We have searched the data that we and our partner agencies have, but we are unable to provide data on the number of children housed in temporary accommodation for longer than 8 weeks over the past 2 years. But I can tell you, that as of today’s date, there remain 26 households who have children in bed and breakfast, again, this is 26 too many. Almost all cases where people are in bed and breakfasts above 8 weeks are there because there are legal complexities in the particular case, such as a statutory review process, or because the family is waiting for a suitable home to be offered to them as an appropriate permanent accommodation. As we have previously discussed in this chamber, government restrictions prevent the Council from building enough social housing to meet the demand, so therefore finding suitable alternative accommodation can be a lengthy process.


Later on this afternoon, I will be proposing a motion which will commit this council to ending its use of bed and breakfast accommodation by the end of 2018. Whilst the rise in homelessness is a national issue, as a Council we want our response to homelessness to be appropriate and compassionate. We know that there are better temporary accommodation solutions than bed and breakfast. I hope that this motion will be passed this afternoon, and that therefore, together with our partners we will work to end the use of bed and breakfast accommodation by the end of the year.


Nottingham City Council loan to Robin Hood Energy


Mr W S asked the following question of the Deputy Leader:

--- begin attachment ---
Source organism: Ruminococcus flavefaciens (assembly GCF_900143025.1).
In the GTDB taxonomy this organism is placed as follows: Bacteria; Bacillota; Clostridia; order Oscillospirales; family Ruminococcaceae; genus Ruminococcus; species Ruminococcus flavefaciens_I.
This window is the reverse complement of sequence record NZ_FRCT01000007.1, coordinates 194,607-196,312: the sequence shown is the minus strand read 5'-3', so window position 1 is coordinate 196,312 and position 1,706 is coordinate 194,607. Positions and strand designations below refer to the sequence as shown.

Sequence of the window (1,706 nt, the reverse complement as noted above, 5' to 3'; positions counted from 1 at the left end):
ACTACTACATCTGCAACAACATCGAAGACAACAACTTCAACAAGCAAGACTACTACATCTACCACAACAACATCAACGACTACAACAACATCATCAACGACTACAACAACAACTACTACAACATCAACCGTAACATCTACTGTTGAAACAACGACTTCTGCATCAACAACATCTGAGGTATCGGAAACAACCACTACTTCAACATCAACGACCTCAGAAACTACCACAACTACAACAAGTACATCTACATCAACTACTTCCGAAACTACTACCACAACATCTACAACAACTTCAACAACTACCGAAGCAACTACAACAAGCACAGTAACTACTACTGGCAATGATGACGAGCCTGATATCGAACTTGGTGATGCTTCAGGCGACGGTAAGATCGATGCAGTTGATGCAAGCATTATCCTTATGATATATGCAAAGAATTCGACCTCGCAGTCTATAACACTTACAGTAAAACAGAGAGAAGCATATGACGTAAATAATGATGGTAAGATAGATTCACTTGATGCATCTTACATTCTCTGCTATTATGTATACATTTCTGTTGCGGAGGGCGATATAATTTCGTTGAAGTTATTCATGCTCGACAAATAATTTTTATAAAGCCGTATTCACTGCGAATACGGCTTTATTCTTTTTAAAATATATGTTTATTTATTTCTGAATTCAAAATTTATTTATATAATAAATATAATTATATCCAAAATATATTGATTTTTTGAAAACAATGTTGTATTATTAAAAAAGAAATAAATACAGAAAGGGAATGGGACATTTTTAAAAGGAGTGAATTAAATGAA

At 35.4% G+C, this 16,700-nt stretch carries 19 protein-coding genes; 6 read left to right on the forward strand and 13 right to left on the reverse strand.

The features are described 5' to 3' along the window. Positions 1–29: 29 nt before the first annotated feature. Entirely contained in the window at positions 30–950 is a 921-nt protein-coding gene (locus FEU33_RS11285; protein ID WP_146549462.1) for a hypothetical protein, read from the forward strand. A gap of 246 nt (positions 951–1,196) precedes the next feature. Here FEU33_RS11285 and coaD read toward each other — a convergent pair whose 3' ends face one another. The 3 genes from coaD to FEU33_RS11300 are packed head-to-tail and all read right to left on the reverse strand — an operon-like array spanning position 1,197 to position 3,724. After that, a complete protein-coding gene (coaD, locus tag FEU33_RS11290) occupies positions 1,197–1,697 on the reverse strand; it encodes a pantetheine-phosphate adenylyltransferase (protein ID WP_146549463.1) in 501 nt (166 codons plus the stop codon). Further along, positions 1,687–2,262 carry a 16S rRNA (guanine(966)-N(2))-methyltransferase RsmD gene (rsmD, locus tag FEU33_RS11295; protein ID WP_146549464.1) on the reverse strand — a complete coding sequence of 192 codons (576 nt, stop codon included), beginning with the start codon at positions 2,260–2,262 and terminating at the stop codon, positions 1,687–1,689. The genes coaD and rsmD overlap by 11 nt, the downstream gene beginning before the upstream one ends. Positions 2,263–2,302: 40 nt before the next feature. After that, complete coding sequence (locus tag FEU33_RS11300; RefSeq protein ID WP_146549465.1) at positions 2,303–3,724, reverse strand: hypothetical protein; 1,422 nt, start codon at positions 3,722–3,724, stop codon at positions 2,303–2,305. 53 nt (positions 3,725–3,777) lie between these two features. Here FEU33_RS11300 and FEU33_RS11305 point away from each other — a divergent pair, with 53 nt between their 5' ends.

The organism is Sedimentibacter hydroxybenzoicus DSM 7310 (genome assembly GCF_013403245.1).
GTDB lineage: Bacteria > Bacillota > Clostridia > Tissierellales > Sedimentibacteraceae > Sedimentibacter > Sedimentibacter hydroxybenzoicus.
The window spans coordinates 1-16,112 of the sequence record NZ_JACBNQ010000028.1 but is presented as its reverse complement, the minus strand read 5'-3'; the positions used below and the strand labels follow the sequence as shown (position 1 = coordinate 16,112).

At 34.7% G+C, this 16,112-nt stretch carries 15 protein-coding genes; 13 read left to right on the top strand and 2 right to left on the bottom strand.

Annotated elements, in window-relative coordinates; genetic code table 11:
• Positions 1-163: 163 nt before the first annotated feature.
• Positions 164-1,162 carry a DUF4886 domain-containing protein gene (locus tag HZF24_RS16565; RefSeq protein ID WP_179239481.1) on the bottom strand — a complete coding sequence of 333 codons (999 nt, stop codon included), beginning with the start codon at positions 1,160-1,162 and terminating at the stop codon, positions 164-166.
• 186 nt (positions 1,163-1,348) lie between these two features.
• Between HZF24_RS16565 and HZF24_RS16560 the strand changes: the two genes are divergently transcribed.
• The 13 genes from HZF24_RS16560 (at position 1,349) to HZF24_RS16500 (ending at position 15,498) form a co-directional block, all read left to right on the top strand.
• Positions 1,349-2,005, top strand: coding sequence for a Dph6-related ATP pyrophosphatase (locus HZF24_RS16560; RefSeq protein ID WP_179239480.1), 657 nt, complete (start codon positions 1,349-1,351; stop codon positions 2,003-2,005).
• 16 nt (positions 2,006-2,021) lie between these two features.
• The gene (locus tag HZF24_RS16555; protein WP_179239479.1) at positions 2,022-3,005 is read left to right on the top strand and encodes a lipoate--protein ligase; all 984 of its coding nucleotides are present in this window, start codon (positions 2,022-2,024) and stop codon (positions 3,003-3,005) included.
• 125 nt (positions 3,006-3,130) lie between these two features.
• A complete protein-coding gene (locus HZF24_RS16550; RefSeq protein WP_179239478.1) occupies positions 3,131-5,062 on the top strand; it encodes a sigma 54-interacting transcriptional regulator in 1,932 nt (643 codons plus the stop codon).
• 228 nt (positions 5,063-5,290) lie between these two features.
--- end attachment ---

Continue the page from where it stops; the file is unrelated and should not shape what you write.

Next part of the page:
The accounts of Robin Hood Energy show that it owes Nottingham City Council £11.6m. It has been stated that interest is due on this loan at "commercial rates". In addition the accounts state that the City Council has confirmed in writing that it will provide "financial support for the foreseeable future". This support is effectively a guarantee and if provided commercially would be heavily charged for. What is the commercial rate on the loan and what is being charged for the effective guarantee?


Councillor Graham Chapman replied as follows:


Thank you Lord Mayor, and can I also thank W S for his question. The City Council has provided support for Robin Hood Energy on a commercial basis, which both conforms to State Aid rules, and provides the City Council with a rate of return. Unfortunately I am not in a position to provide the specific details, which are a matter of commercial confidentiality.


As to the reference in the accounts to “financial support for the foreseeable future”, it is required by any auditor whenever there is a parent company providing a loan facility, or a parent company guarantee to a subsidiary company. Robin Hood Energy are making a market rate payment in exchange for the guarantee. This will also remain commercially confidential.


So again, I would like to thank W S for his question, and the interest he is taking in his own local energy company, and I am sure he will wish them well.